Does your organization use an employment contract for some employees? If so, does that contract specify that either party can terminate the agreement for any or no reason at all? If not, insert that language right away. It will help you retain maximum control over the work force while benefiting from having the other terms and conditions in writing.
Recent case: William Bernard operated a State Farm insurance agency under a written contract. That agreement specified that either party could terminate the contract for any reason with three months’ notice.
A car accident left Bernard injured and physically unable to stand or sit for long periods. State Farmsuggested he enroll in its “High Priority Program,” which—unbeknownst to Bernard—required him to go into the field to take photos and write policies. The work was very different from what he had been doing. Bernard claimed State Farm purposely misled him, knowing he was physically unable to do the work and assuming he would quit.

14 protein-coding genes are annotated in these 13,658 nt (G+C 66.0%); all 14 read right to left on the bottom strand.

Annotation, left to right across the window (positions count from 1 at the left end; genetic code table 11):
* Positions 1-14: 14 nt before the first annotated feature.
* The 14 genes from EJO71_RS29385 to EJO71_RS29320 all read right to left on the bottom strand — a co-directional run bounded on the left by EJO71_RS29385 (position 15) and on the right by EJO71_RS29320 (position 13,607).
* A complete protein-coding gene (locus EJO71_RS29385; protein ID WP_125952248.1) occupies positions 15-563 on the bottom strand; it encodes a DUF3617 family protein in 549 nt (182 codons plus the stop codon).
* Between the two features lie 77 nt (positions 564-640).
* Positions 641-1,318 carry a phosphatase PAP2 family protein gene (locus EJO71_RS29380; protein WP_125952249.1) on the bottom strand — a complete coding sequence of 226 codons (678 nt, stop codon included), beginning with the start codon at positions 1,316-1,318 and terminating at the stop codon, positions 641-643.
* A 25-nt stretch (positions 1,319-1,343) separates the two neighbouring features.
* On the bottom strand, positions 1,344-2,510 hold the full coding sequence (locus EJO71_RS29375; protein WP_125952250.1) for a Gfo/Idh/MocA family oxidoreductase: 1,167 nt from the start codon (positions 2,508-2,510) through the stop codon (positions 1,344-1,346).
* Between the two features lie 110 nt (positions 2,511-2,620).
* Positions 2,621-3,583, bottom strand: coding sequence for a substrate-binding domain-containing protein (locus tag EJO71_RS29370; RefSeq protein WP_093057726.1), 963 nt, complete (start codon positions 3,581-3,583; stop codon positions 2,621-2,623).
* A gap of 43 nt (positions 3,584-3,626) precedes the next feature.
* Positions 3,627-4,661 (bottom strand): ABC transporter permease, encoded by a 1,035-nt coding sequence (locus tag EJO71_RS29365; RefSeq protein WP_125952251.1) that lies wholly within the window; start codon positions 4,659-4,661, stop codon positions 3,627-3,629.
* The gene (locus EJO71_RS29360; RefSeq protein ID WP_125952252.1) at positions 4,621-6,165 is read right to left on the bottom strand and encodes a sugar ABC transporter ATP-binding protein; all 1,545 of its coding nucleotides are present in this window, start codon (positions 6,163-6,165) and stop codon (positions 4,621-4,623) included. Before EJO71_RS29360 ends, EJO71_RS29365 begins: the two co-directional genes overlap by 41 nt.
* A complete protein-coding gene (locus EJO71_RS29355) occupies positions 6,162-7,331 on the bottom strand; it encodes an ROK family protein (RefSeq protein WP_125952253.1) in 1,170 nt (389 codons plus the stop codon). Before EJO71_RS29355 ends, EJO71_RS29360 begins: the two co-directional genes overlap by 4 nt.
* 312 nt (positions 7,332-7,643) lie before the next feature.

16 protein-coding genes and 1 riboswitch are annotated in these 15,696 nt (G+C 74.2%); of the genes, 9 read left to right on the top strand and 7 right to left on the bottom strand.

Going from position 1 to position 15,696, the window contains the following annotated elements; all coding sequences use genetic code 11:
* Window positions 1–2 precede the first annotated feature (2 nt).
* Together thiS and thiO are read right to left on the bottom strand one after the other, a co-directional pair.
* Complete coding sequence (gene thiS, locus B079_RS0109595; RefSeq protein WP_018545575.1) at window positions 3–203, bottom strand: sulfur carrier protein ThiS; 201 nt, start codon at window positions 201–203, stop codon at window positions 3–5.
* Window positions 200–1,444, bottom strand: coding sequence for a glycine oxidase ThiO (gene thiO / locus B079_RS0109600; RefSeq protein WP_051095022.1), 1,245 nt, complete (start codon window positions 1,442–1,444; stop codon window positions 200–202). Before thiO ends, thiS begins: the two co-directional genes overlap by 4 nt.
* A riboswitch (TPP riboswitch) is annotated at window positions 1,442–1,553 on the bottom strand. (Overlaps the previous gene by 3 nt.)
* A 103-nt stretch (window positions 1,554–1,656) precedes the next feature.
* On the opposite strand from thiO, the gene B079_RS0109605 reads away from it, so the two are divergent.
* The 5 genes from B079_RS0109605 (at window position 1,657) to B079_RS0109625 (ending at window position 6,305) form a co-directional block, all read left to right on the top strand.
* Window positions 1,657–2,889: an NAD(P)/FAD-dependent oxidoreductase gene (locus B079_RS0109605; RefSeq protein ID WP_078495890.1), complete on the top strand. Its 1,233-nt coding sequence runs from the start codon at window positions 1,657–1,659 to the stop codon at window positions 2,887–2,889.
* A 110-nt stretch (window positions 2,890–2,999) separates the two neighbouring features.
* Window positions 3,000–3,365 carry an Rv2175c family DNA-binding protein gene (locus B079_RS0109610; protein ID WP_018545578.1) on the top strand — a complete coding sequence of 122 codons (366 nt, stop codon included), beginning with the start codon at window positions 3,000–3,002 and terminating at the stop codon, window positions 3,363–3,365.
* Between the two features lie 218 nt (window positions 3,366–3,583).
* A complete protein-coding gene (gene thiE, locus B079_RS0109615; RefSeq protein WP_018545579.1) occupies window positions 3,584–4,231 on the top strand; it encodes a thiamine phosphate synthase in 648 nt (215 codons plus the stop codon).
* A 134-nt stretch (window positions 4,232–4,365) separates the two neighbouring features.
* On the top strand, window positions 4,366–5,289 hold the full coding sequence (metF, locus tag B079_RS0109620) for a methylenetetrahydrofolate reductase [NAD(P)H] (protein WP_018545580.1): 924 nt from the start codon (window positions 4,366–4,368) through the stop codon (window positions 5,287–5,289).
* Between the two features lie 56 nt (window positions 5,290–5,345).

Bernard sued, alleging intentional and negligent misrepresentation and breach of contractual covenant of good faith and fair dealing.
But the California Court of Appeal dismissed his case. It reasoned that Bernard could have been terminated for any reason or no reason at all under the contract, so it didn’t matter whether State Farm fraudulently induced him to quit. (Bernard v. State Farm Mutual Insurance Company, No. C052566, Court of Appeal of California, 2007)
- How to Fire an Employee the Legal Way: 6 Termination Guidelines
- 10 Secrets to an Effective Performance Review
- What to do if boss pushes you to hire his unqualified friend
- Ease pain of health benefits cuts with less costly perks
- Ed Asner's rookie leader mistake
- Handbook helps convince court to overturn discrimination decision